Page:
Teflon bacteria: marine bugs that escape predation
The most abundant marine bacteria have special surface properties that may reduce their predation risk.
The paper in Nature Microbiology is here: http://rdcu.be/wnPx
Title: Surface properties of SAR11 bacteria facilitate grazing avoidance
Microbes represent an important source of carbon in the ocean, but because they are so small, only a few animals are able to eat them. Tunicates are one of the larger marine animals capable of feeding on microbes, and as such they play an important role in marine foodwebs. Depending on the species, tunicates can be smaller than a pencil eraser or as large as a dinner table. Some tunicates, like appendicularians, swim freely through the water column, while others called ascidians live permanently attached to substrates such as rocks.
So, how does a tunicate eat a microbe? They use a sticky mucous filter to capture microbes from the ambient seawater, similar to how a spider uses a web to catch bugs from the air. But, unlike spiders, tunicates pump the water through the nets, and this is why they are called filter feeders.
We investigated whether the mucous filters of tunicates retain all microbes similarly or not. We found that tunicates efficiently captured photosynthetic microbes such as eukaryotic algae and the small cyanobacteria Prochlorococcus and Synechococcus. We were surprised to discover, however, that one of the most abundant bacteria in the ocean, the SAR11 clade, wasn’t captured by either benthic or pelagic tunicates. We suggest SAR11 bacteria evade tunicate predation by slipping through their mucus nets, and we believe this partial grazing resistance may be a piece in the enigma of the phenomenal success of the SAR11 clade in the ocean. We nicknamed SAR11 the "Teflon bacteria" because its unique surface characteristics reminded us of our "non-stick" pans in the kitchen. We suggest these properties might help it slip through the mucous filters and contribute to its phenomenal success in the ocean.
We developed our underwater sampling methods for ascidians because they are immobile and therefore easier to sample. After this, we tackled a bigger challenge: sampling millimeter-sized appendicularians while drift-diving in the open ocean. We've been chasing appendicularians from the Israeli coast to the French coast for the past three years, equipped with our unique undersea-lab.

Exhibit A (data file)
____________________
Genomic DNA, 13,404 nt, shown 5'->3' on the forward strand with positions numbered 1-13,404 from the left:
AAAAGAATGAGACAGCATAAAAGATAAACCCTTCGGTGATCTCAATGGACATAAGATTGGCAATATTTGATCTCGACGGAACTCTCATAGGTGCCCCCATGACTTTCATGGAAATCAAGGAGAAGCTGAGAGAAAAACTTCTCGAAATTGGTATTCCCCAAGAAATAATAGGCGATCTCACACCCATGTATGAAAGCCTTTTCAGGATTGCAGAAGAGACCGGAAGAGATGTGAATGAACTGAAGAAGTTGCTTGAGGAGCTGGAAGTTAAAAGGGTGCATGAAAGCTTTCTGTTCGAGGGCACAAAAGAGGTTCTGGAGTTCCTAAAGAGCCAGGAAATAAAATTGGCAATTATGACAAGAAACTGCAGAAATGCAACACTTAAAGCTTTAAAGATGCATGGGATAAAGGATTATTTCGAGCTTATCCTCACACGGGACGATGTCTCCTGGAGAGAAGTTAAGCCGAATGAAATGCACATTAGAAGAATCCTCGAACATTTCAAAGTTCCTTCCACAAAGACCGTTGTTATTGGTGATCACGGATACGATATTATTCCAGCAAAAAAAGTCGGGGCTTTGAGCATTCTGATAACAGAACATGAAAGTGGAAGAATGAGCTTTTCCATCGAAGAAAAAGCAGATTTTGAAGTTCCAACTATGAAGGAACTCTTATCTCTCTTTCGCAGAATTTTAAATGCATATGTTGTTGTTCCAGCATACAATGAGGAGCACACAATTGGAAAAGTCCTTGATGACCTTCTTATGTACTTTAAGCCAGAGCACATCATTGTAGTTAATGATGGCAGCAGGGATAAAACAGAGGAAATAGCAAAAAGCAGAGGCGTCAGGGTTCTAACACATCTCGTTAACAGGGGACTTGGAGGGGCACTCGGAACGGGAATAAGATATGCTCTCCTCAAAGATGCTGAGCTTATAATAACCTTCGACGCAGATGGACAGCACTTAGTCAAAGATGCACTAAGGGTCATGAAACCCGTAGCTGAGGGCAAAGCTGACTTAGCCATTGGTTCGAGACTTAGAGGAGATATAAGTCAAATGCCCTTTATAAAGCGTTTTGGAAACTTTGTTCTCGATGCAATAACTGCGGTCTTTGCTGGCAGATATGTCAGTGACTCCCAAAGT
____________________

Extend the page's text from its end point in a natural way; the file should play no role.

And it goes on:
Appendicularians are unpredictable, since they can have “boom and bust” population cycles, so we had to wait for a population increase, called a “bloom”, to occur in order to have enough animals to sample. Luckily, we caught a bloom of appendicularians in spring 2014.
We attempted several techniques to quantify microbial groups and had two great disappointments along the way: one was a series of unsuccessful dilution experiments to quantify micro-grazing, where both predator and prey communities collapsed; the second was a problem with quantitative PCR controls. These challenges were resolved with the help of two colleagues we met after presenting preliminary results at an ASLO meeting. Professor Michael Landry, one of the dilution method developers, inspired us to pursue a new direction using Hydrophobic Interaction Chromatography, which yielded the results presented in figures 3 and 4 in our paper. Professor Marcelino Suzuki helped us surmount the second challenge by suggesting using CARD-FISH instead of qPCR, and later hosted me under the guidance of his lab manager, Nyree West, now an ongoing collaborator.
These results expand our understanding of the relationships between planktonic suspension feeders and the tiny microbes that numerically dominate the upper ocean. The implications of this non-stick “Teflon bacteria” phenomenon may help in understanding microbial community composition, bacterial adaptation strategies and biogeochemical cycles in the ocean and also bacterial recognition and muco-ciliary mechanisms in other biological systems.
The paper in Nature Microbiology is here: http://go.nature.com/2y4RBSt